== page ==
U.S seeks to increase security cooperation with Papua New Guinea


The United States wants to expand security cooperation with the Pacific island nation of Papua New Guinea, a U.S official said on Tuesday, amid concerns in Washington about China’s motives for striking a security pact with the nearby Solomon Islands.

A U.S delegation met PNG Prime Minister James Marape and its defence chiefs last week and plan to hold further security discussions in the coming months, said U.S Assistant Secretary of State for East Asian and Pacific Affairs, Daniel Kritenbrink.

“There is a desire on both sides to ensure we take concrete steps to expand our security cooperation,” he told reporters in a call.

On Friday, the United States said it had warned Solomon Islands Prime Minister Mannaseh Sogavare it would have “significant concerns and respond accordingly” to any steps to establish a permanent Chinese military presence.

China said previously the security agreement signed last week does not pose a risk to the United States. China has criticised Australia, which is less than 2,000 kilometres away and historically provided policing to the Solomon Islands, for opposing it.

Kritenbrink, part of a White House delegation that travelled to the Solomon Islands, Papua New Guinea and Fiji last week, said Sogavare had reiterated in the meeting that the China agreement was focused on domestic security needs and there would be no military base.

However, the United States would monitor developments, because it was concerned by the lack of transparency and China’s motives, he said.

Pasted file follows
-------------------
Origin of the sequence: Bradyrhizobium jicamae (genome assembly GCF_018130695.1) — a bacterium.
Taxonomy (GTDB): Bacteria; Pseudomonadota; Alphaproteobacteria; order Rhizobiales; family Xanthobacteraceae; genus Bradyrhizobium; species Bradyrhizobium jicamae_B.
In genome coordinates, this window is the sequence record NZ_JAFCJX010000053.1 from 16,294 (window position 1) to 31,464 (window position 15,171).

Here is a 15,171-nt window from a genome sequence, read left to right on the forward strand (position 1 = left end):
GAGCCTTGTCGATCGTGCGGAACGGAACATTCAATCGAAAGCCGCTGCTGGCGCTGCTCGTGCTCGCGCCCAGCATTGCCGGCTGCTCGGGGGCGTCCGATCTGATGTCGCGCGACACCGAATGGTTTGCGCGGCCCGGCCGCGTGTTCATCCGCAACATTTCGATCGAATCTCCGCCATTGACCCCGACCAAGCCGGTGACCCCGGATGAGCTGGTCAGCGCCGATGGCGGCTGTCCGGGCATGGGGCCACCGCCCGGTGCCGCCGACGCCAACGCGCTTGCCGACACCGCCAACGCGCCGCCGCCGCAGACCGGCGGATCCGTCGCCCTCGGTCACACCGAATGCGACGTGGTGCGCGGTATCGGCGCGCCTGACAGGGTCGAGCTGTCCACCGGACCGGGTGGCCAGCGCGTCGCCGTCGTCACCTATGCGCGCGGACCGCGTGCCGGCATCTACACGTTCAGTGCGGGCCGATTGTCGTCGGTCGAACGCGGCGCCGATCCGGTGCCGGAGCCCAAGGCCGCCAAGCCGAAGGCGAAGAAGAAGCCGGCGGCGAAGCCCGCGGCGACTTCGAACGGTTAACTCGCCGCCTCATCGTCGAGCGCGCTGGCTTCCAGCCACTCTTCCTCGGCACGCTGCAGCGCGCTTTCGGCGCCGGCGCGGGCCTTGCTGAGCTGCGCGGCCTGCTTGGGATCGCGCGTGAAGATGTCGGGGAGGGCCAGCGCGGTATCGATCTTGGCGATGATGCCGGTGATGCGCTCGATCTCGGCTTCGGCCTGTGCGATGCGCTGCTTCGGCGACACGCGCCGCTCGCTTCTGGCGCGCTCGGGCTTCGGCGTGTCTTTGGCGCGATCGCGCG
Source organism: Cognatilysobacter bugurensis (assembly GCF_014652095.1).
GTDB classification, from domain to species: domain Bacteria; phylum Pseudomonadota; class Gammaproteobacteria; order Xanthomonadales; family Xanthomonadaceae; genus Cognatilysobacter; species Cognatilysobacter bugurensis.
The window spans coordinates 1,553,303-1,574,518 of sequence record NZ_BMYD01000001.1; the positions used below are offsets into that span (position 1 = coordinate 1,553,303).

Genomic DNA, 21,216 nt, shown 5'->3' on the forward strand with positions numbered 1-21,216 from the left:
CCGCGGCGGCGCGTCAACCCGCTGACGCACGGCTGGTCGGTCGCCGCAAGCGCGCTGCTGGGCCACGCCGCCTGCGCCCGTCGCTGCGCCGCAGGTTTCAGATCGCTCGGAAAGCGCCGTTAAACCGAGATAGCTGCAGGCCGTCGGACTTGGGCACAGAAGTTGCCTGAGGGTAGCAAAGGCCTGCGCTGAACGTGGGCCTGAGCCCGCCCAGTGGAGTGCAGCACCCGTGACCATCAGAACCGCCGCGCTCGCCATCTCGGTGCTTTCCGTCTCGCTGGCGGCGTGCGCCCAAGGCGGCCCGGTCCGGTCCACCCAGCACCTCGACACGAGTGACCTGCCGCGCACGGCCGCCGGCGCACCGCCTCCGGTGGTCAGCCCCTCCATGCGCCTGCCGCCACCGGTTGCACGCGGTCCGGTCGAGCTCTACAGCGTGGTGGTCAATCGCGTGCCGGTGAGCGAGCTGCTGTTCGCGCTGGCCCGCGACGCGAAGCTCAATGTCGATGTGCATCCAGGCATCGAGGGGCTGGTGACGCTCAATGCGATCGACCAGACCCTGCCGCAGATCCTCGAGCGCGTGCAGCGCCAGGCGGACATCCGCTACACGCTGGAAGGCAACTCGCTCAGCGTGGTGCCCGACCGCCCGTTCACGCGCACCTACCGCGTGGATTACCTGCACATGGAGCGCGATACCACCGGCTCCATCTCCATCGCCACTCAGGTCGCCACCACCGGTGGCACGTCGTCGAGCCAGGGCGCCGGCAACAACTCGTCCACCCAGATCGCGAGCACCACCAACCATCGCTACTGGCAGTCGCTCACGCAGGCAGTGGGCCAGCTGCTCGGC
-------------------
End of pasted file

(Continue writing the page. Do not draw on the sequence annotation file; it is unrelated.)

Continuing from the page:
“They are completely unclear because this agreement has not been scrutinised,” Kritenbrink said, adding the concern was shared by regional partners, Pacific island nations and among Solomon Islands people.

The Solomon Islands occupies a strategic position for shipping lanes and communications in the Pacific and was the scene of some of the bloodiest fighting in that theater of World War Two, which the U.S delegation highlighted in a visit to a war memorial.

China offered to redevelop a naval base in Papua New Guinea in 2018 but the government there struck a deal instead for Australia and the United States to upgrade a former World War Two U.S naval base at Manus Island. Papua New Guinea is Australia’s nearest northern neighbour.

“We do know that the PRC is seeking to establish a more robust overseas logistics and basing infrastructure that would allow the PLA to project and sustain military power at greater distances,” Kritenbrink said, referring to the People’s Republic of China and its military.